Since the beginning of 2019, there have been couple of incidents of hailstorm in Haryana and Punjab. The region has also seen good rainfall in January. The hilly states of Jammu & Kashmir, Himachal Pradesh and Uttrakhand have been repeatedly facing heavy snowfall events gripping the large parts of North India in cold waves.
The initial rains and snowfall were seen usual events and considered as beneficial for rabi crops and water demands. However the unusual hailstorm accompanied by heavy rainfall In January 2019 and again on Feb 7-8, 2019 have caused significant damage to standing crops in large part of Haryana, Punjab and Western parts of Uttar Pradesh.
On November 16, 2017, the Supreme Court (SC) of India, prohibited 82 large lease holders from mining sand and stone activities in absence of scientific replenishment study. The ban continued all through the year of 2018 and so were the incidents of illegal sand mining and violent attacks on police officials.
The ban has reportedly hampered some development projects. The prices of sand has increased. Meanwhile the mining department is seen making efforts in exploring Manufactured Sand (M-Sand) as an alternative though it seems there is not much success as yet.
PM Modi inaugurated the first multi-modal terminal on the Ganga river in Varanasi on Nov. 12 under a project aimed at promoting inland waterways as a cheaper and more environment-friendly means of transport. The multi-modal terminals are being built as part of the central government’s Jal Marg Vikas Project that aims to develop the stretch of the river Ganga between Varanasi and Haldia for navigation of large vessels weighing up to 1,500-2,000 tonnes. https://www.ndtv.com/india-news/pm-modi-to-inaugurate-1st-multi-modal-terminal-on-ganga-river-in-varanasi-1944924 (9 Nov. 2018)
Central Water Commission is the only agency doing flood forecasting in India. As per CWC’s Flood Forecasting website[i] the Data Flow Map has information about 226 Flood Forecast Sites in the country comprising of 166 Level Forecast Sites and 60 Inflow Forecast Sites. It also monitors 700 Flood sites, information made available through List Based Exploration and Hydrograph View, but no flood forecasting is done for these sites.
In order to better understand the CWC’s flood monitoring and forecasting work, SANDRP has published report of CWC’s Level Forecast, Inflow Forecast and level monitoring sites in 5 zones of North India[ii], North East India[iii], East India[iv], South India[v] and West India[vi]. Through this report, we have presented all the data at one place with links to separate zone wise reports with detailed description.
Central Water Commission is the only agency doing flood forecasting in India. As per CWC’s Flood Forecasting website[i] the Data Flow Map has information about 226 Flood Forecast Sites in the country comprising of 166 Level Forecast Sites and 60 Inflow Forecast Sites. It also monitors 700 other sites, information is made available through List Based Exploration and Hydrograph View, but no flood forecasting is done for these sites.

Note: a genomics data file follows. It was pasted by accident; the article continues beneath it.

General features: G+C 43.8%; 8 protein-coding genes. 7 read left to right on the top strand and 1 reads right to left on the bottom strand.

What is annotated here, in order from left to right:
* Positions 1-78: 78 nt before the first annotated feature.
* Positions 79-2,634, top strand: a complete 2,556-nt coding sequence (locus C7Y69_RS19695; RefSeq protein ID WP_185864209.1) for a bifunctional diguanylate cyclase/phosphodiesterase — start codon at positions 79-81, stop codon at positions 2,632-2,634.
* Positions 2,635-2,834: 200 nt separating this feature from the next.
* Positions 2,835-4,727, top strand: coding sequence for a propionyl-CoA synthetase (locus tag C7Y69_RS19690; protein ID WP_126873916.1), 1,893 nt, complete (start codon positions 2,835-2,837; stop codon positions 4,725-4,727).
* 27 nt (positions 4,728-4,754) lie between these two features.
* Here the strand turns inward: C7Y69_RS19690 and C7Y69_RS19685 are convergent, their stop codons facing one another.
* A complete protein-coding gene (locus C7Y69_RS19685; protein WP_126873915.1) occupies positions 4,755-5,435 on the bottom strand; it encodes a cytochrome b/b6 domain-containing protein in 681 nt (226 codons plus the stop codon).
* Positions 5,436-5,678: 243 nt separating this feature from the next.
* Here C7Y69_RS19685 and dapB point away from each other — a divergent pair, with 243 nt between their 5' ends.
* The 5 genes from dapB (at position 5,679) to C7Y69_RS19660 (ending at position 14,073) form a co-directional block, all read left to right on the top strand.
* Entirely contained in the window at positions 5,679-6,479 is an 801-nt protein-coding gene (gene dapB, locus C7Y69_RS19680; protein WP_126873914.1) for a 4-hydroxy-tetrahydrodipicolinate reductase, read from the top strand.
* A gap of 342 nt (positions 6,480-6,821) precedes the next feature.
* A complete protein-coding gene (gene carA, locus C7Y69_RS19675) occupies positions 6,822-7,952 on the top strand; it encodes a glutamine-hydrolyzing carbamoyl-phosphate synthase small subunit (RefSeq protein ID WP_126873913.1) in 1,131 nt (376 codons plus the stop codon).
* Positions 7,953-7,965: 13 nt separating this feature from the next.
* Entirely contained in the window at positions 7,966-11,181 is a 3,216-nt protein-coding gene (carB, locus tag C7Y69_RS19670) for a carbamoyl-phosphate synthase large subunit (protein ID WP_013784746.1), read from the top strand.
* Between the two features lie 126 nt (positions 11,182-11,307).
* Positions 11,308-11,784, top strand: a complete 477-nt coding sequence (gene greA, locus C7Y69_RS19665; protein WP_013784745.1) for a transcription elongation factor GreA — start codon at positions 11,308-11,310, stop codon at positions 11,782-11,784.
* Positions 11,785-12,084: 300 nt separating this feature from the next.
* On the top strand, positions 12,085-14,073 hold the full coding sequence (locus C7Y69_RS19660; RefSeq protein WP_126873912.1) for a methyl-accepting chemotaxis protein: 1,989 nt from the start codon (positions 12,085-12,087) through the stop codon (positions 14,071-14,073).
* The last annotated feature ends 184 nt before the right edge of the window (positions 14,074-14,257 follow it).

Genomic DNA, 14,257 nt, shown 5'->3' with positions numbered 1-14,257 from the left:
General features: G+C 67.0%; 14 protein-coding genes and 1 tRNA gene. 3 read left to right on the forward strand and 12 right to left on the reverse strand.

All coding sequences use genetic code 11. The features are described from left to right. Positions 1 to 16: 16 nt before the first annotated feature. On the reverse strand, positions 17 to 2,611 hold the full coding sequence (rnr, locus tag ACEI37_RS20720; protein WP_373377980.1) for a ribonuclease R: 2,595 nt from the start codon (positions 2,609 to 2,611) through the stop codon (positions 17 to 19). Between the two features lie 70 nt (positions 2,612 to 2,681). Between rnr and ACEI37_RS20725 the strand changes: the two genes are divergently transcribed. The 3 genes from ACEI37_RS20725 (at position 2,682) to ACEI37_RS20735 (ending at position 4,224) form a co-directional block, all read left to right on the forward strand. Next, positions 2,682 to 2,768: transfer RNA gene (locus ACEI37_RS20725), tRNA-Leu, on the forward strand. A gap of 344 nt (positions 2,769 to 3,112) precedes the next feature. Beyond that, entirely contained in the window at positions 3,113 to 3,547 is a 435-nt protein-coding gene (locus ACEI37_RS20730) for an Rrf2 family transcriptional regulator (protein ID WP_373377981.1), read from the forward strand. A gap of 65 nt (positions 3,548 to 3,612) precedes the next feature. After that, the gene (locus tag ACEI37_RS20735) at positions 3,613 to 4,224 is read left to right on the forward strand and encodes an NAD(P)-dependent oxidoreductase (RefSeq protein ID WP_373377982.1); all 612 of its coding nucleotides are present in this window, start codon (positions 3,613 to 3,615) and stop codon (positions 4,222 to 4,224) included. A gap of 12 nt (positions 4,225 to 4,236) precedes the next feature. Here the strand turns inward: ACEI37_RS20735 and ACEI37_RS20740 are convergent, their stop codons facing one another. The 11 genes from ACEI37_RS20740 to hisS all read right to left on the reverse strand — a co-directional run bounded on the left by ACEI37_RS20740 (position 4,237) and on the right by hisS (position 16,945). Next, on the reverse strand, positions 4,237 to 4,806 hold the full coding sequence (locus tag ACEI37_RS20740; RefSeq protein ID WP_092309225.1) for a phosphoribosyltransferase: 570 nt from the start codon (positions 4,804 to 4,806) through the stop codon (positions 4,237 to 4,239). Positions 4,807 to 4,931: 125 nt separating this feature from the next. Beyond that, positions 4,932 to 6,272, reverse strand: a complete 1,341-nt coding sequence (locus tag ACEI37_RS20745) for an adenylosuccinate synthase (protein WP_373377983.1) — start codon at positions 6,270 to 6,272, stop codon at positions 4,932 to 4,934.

On occasion of World Water Day 2018, SANDRP put together reports of remarkable water conservation work done by individuals, villager community and organizations across the country.
Good that UN report this WWD says[i]: “The efforts by local communities in India to improve water availability have been lauded in a UN report that highlights the importance of finding nature-based solutions to meet global water challenges…. The report notes that reservoirs, irrigation canals and water treatment plants are not the only water management instruments at disposal. It also cited the example of China’s Sponge City which aims to recycle 70 per cent of rainwater.”
But the UN report[ii] does not mention that local options should be the top priority and should be exhausted before going for large projects. Unfortunately, Indian water resources establishment’s priority is Large dams and river linking. The UN report also does not say that local systems are bound to be neglected and destroyed in the shadow of large projects and where the governance is top down, unaccountable, non transparent and non participatory.
This story of Bandi River from Rajasthan is sixth in the series of online stories of urban rivers from across India. Please share your feedback and provide us with suggestions (read more in appendix). If you have any urban river stories or images that you might want to share, please send them to email@example.com and firstname.lastname@example.org.
(Above: Anupam ji speaking at the inaugural function of India Rivers Week 2016)
“I need to go and pay respect to the people fighting for India’s Rivers” insisted the weak Gandhian, barely able to walk, on Nov 28, 2016. In his speech at India Rivers Week inaugural function that day, an ever alert Anupam ji with his characteristic wry humor, said if changing stones and electric poles at the ghats, morning and evening prayers on loud speakers is all that the government had to offer to rejuvenate the Ganga, than no amount of faith or funds is going to help the river. We first need to understand from where the rivers are getting fresh and polluted water and see how we can sustain the former and stop the latter. Continue reading “Anupam ji: Aaj bhi kharen hai simplicity and quite hard work”→
The SYL Row has been going on inconclusively for over last about 50 years. The matter also has been languishing in SC for last 40 years without any resolution. The seemingly unending disputes have been raising questions in the mind of many as to why the issue remains undecided and for how long the controversy will go on. To have better understanding of the issue we have put together a chronology of the events around the SYL dispute.
On November 10, 2016, Honorable Supreme Court (SC) of India has pronounced its judgment on Sutlej Yamuna Link Canal (SYL). In the decision, the apex court has termed the Punjab Termination of Agreements Act 2004 invalid and ruled that Punjab is bound to share Ravi-Beas river waters with Haryana and Himachal Pradesh, Rajasthan, Jammu and Kashmir and Delhi. The court has also ordered Punjab to comply with its two judgments for completion of the SYL canal.